On the evening of 30th November, look towards the top of Crystal Palace Park to mark the Great Fire of 1936, or visit the top of the park to pay your own tribute.
This was the BBC’s first ever out-and-about live radio broadcast to capture the event, and made a milestone event in radio broadcasting history, that also marked the end of an era for The Crystal Palace… broadcast live on top of the “small cafe on a corner of the Parade” now known as Cafe Paradu. The cafe kindly provided a telephone line… and history was broadcasted to the Nation… giving “live commentary from the fire on the air – crackling flames, splintering glass and all… It was the first ‘flying squad‘ outside broadcast” by the BBC (A Word in Your Ear, The broadcasting of an Era, 1923-65, Robert Wood)/
FIRST REPORTER: “It’s a pretty clear sky and a moment ago it was almost a full moon looking straight at me across this blaze of smoke and ruins. It’s a fairly strong wind. I’m up on the top of a house here. There’s somebody got an umbrella behind me trying to shield the microphone and I don’t quite know how much wind on the microphone you may be getting, but I hope you can hear what I am saying. [Noise of fire engine bell]. There goes one of the bells. I don’t know what that means. By the North Tower there…. there’s eh…the.. the.. um… building just behind me the South Tower… It’s beginning to blaze up and I can see smoke coming through all the tiles on the roof…
BBC4 Radio4 “The Friend in the Corner 1936 Broadcast”, and on CD (75 Years Of The BBC (1997).
The Daily Mirror reported on 1st December: With flames rising to a height of 500 feet, streams of molten glass forcing back firemen and sparks being hurled three miles… Millions watched the fire. It could be seen in Brighton, fifty miles away. An air liner pilot in mid-Channel, eighty miles away, sighted the glow… For three miles around roads were completely blocked by cars. Many fire engines found it impossible to get within half a mile…The tremendous heat could be felt half a mile away. Firemen could not work near the flames for more than a minute. Several were injured and taken away. The noise as the roof crashed could be heard five miles away.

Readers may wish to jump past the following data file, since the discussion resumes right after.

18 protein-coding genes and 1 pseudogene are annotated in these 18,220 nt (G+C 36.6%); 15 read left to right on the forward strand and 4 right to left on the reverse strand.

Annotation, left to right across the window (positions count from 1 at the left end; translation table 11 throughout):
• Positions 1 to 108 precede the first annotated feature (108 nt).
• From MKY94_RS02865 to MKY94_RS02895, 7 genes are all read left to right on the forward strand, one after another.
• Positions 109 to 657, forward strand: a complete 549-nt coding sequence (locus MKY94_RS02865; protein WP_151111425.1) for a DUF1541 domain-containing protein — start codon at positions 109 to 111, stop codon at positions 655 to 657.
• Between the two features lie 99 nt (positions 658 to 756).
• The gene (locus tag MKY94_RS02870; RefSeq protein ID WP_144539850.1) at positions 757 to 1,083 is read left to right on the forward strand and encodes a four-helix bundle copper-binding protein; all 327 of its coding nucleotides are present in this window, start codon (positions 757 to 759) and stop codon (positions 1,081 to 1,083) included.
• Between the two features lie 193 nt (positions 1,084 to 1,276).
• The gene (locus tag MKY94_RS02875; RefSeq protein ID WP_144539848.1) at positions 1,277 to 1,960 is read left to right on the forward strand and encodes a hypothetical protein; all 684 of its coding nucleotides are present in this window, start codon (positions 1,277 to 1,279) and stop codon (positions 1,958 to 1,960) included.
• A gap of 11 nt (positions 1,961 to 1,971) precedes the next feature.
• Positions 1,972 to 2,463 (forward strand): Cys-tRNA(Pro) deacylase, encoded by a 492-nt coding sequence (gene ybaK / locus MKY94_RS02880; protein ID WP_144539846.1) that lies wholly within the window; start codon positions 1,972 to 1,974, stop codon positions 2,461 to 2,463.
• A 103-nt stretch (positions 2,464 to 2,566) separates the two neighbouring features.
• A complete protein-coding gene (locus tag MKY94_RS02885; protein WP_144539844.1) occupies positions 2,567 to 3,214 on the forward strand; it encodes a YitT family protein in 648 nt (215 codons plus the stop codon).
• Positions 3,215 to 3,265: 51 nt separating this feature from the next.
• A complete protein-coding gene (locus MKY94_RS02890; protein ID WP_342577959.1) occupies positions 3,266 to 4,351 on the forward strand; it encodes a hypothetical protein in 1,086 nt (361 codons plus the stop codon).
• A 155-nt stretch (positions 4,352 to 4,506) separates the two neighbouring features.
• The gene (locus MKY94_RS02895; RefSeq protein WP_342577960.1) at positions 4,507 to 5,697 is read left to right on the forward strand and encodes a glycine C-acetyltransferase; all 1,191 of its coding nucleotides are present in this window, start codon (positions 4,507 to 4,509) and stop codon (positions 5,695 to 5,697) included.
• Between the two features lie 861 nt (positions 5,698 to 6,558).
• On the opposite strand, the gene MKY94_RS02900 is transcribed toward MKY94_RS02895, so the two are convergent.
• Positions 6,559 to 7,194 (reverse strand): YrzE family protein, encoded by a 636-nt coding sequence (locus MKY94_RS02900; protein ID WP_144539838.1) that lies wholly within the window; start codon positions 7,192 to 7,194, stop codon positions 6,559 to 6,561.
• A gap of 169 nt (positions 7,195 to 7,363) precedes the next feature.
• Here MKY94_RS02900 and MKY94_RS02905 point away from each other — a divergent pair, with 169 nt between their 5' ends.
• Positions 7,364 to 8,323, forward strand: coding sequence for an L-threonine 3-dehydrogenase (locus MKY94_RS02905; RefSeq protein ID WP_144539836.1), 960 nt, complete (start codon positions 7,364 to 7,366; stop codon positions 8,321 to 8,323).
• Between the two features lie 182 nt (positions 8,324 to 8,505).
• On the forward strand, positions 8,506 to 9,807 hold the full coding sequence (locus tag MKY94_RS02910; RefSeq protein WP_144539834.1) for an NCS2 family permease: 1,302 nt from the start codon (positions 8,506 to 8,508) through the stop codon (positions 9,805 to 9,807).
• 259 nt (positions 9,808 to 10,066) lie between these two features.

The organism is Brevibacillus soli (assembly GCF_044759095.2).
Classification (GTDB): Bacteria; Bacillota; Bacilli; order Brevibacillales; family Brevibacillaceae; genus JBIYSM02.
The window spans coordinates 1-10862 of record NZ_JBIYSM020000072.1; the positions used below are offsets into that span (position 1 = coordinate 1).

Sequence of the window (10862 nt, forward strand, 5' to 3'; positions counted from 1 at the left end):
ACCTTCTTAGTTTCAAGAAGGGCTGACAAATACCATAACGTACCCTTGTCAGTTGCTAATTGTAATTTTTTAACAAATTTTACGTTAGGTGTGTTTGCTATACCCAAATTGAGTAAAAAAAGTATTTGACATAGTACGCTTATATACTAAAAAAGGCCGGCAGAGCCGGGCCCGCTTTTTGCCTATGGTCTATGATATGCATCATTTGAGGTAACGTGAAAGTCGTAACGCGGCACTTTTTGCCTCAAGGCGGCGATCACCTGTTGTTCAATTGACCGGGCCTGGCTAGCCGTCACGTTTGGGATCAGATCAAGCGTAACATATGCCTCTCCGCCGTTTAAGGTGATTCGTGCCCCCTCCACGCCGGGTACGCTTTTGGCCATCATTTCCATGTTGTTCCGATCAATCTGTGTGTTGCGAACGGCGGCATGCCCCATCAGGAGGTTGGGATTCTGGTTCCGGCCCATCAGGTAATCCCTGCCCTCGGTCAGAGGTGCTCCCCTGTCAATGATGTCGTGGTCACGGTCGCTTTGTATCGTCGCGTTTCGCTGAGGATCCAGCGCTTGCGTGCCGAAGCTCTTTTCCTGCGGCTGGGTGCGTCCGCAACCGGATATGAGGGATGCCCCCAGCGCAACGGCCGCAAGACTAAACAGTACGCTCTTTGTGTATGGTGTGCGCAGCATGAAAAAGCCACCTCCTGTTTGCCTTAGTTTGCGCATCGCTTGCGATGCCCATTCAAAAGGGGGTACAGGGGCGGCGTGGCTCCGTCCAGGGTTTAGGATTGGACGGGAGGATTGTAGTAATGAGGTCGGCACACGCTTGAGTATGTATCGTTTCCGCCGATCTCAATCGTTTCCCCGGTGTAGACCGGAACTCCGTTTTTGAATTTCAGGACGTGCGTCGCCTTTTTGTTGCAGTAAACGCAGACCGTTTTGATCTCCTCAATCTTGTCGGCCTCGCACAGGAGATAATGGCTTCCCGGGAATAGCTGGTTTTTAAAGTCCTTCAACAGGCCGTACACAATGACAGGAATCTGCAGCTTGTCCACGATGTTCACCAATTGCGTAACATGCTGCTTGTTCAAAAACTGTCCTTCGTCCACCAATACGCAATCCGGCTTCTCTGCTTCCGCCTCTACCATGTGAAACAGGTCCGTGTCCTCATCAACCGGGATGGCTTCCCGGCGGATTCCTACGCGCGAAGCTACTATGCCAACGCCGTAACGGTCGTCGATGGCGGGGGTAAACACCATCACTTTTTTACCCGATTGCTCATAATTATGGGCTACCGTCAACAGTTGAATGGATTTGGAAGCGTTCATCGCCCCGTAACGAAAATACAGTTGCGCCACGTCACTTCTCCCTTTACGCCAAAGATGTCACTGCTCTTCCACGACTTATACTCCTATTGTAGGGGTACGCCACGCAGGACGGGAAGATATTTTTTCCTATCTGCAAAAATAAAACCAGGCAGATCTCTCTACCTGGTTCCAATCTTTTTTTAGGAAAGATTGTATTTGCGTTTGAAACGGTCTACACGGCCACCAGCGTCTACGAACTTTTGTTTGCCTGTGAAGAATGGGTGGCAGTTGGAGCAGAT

Winston Churchill described the loss as “The end of an age“. Churchill, as First Lord at the Admiralty oversaw The Crystal Palace to become Royal Navy Division training base in 1914. formally known as HMS Victory. The base was very soon endearingly called “HMS Crystal Palace”. 125,000 Royal Naval Volunteer Reserves trained at HMS Crystal Palace for the Great War, as commemorated by the HRH The Prince of Wales on 6th June 1931 in the park.
Books, photos, videos about the Great Fire can be found from http://www.crystalpalacefoundation.org.uk/shop/fire